Hailing from Austin Texas, describing himself as a 'Dirty Old One Man Band' and looking like a trucker from Hell, Scott H. Biram's CD cover extols that "This Record sounds best when turned up LOUD!" This Bluesbunny reaches for the volume control …
Beginning with a motor-mouth rave with the voice of a Southern preacher on speed, the CD opens with "Been Down So Long". The allusion to a tent ministry is built upon with a simple chorus of "… can I get an Amen" and answered by the faithful. This CD is chock full of character and characters, whether it's the drug running truckers in "Reefer Load" or the murderous farmer in "Plough You Under", these songs could well be the narrative to a lost Sam Peckinpah film. With a sound that is deliberately down and dirty, his vocals have the kind of sound quality that you would expect of original John Lomax 1930s field recordings, all of which adds a certain rough charm in this age of over-polished, digitally soulless recordings. Stripped down arrangements allow Biram's distorted guitar work to breathe and, to round off the unholy trinity, his left-foot driven percussion section sounds out the loose beat.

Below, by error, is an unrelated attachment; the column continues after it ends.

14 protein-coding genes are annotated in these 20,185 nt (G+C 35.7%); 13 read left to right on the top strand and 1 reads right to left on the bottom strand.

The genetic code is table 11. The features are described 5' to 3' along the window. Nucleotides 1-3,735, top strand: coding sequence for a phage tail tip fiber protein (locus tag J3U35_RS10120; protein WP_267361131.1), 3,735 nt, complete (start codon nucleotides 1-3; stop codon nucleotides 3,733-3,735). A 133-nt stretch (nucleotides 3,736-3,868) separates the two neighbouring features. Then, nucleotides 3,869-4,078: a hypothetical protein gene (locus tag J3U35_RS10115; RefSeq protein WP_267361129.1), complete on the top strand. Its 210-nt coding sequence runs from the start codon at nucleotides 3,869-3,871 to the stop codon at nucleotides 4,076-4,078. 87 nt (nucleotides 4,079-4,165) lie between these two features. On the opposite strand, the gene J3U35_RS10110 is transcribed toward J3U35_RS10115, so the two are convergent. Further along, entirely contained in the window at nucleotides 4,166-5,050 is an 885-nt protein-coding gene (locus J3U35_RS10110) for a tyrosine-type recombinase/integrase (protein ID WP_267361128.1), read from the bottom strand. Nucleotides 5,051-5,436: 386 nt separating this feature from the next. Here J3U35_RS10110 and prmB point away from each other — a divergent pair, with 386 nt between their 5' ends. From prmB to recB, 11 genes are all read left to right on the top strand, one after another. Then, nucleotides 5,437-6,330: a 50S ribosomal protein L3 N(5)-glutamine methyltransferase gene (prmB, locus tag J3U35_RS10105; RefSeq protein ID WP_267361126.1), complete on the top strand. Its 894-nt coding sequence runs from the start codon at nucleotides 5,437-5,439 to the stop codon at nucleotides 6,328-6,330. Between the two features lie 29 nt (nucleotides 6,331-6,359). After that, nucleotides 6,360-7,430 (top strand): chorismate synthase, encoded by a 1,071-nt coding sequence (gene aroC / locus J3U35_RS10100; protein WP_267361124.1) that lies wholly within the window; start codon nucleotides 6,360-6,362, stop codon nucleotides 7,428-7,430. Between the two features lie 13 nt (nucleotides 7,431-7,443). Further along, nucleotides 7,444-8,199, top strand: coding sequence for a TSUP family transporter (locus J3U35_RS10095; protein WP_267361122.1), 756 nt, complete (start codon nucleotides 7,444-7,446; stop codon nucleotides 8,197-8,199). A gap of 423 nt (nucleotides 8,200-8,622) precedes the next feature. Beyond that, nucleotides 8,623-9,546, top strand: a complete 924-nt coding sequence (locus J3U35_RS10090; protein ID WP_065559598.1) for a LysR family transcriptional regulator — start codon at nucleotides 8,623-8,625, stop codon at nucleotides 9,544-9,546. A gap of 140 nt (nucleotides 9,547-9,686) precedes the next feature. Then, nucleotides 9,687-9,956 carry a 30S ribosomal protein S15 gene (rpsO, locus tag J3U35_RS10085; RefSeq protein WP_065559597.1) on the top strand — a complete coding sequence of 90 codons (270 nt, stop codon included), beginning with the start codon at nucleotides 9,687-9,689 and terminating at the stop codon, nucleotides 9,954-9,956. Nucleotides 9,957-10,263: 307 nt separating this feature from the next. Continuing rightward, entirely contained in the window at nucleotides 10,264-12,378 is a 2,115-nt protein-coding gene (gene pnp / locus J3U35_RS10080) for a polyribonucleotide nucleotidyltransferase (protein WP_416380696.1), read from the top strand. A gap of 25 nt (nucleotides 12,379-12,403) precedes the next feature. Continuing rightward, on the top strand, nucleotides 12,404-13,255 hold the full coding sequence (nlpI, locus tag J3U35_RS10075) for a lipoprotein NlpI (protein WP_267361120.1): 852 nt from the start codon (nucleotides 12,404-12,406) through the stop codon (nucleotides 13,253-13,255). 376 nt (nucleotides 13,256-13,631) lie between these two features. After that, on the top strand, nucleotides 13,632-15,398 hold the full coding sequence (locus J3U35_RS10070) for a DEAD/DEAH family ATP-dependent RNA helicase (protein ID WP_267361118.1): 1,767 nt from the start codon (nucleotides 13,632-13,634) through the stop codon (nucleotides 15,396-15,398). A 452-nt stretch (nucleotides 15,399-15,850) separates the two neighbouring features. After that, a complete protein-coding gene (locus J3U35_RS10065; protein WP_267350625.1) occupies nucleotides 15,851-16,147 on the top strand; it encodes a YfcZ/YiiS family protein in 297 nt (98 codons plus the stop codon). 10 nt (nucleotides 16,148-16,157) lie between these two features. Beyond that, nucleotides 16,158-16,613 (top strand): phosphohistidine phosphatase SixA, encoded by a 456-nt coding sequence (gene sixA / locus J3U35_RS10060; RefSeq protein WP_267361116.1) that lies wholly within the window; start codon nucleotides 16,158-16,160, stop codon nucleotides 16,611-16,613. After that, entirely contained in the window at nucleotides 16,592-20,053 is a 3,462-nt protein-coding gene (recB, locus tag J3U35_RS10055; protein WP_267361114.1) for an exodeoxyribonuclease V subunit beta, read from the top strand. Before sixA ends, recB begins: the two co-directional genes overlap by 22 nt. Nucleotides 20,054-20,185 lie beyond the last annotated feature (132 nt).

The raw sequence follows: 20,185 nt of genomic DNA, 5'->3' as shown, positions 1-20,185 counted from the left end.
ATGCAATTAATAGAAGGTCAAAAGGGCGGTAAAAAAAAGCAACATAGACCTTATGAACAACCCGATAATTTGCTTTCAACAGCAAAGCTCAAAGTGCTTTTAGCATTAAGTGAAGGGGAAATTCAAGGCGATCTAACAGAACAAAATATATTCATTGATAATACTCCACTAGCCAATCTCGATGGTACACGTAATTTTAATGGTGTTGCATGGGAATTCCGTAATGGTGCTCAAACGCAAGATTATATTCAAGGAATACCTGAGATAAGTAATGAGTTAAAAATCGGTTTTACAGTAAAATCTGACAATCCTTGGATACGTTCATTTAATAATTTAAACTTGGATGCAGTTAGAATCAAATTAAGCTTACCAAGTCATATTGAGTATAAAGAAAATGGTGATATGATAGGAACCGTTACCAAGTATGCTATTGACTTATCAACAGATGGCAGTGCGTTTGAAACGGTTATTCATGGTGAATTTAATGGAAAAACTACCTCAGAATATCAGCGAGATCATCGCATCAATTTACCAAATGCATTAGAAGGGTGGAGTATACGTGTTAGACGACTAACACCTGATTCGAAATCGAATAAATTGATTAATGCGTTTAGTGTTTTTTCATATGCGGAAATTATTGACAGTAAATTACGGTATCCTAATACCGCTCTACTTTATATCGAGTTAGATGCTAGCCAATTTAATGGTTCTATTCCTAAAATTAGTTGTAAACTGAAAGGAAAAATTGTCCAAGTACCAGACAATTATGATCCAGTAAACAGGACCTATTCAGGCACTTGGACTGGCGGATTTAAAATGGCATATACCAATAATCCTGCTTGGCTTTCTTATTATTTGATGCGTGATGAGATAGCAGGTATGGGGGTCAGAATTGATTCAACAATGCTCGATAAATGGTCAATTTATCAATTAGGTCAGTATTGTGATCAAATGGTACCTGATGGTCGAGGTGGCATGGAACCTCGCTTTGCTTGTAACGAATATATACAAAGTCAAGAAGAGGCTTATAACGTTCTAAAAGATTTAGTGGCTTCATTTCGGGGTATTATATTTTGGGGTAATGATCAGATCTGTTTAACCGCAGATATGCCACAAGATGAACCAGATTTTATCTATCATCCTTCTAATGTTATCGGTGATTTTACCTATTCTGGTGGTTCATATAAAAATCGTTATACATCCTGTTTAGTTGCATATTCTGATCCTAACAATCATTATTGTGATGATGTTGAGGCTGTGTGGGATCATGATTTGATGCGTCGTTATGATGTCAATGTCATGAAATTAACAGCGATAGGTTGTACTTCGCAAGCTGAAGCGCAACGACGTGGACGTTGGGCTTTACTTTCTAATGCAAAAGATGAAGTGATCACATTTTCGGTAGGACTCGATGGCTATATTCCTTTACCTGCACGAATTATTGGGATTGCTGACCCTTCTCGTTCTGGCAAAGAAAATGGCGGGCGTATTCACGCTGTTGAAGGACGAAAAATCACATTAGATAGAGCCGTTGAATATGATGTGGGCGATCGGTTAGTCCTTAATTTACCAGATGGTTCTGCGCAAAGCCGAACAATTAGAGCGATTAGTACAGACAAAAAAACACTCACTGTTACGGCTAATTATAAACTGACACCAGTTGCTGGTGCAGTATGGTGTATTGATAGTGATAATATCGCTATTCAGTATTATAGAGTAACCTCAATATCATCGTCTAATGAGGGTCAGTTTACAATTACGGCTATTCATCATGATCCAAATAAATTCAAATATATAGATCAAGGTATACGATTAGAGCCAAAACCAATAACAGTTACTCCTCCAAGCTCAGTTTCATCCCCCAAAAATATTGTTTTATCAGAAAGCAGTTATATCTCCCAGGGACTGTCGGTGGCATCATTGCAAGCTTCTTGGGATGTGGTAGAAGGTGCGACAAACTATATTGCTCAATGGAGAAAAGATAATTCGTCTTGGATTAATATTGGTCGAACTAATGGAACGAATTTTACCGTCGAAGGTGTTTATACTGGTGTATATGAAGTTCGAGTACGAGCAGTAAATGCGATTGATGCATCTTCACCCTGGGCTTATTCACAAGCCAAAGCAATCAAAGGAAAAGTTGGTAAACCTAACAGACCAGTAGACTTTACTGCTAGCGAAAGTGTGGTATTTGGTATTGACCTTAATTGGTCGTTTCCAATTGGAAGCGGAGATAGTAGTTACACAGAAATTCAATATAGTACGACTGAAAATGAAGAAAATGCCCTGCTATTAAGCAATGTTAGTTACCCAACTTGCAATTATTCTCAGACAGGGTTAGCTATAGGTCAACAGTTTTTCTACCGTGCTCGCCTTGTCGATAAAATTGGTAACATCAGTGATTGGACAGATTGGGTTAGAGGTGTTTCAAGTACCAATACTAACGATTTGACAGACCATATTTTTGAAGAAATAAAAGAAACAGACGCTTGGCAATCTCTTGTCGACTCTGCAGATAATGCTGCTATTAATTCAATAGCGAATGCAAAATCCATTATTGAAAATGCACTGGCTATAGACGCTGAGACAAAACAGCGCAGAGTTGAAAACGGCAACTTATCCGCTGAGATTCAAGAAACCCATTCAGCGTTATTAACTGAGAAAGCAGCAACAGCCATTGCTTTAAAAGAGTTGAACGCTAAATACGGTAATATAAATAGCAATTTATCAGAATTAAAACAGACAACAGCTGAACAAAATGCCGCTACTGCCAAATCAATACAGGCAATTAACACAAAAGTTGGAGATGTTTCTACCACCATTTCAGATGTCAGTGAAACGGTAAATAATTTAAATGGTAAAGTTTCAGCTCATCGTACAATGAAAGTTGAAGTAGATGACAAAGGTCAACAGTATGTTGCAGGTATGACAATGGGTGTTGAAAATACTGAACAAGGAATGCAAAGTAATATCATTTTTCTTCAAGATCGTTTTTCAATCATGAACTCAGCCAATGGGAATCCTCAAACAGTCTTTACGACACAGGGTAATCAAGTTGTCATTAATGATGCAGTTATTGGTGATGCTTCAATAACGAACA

From the manic, howling boogie of "Graveyard Shift" to the sensitive country of "Lost Case of Being Found", from the Alice in Chains like grunge of "Work" to the dark take on Americana that is "Long Fingernails", sometimes screaming, sometimes on the verge of a broken heart, Graveyard Shift is a journey down the dark highway of American life, although thankfully Scott Biram never takes himself too seriously.
If you find yourself sickened by the fakery and gloss of the likes of the CMA Awards, take heart that there are still artists like Scott H Biram who continue to make their country music with bite and personality.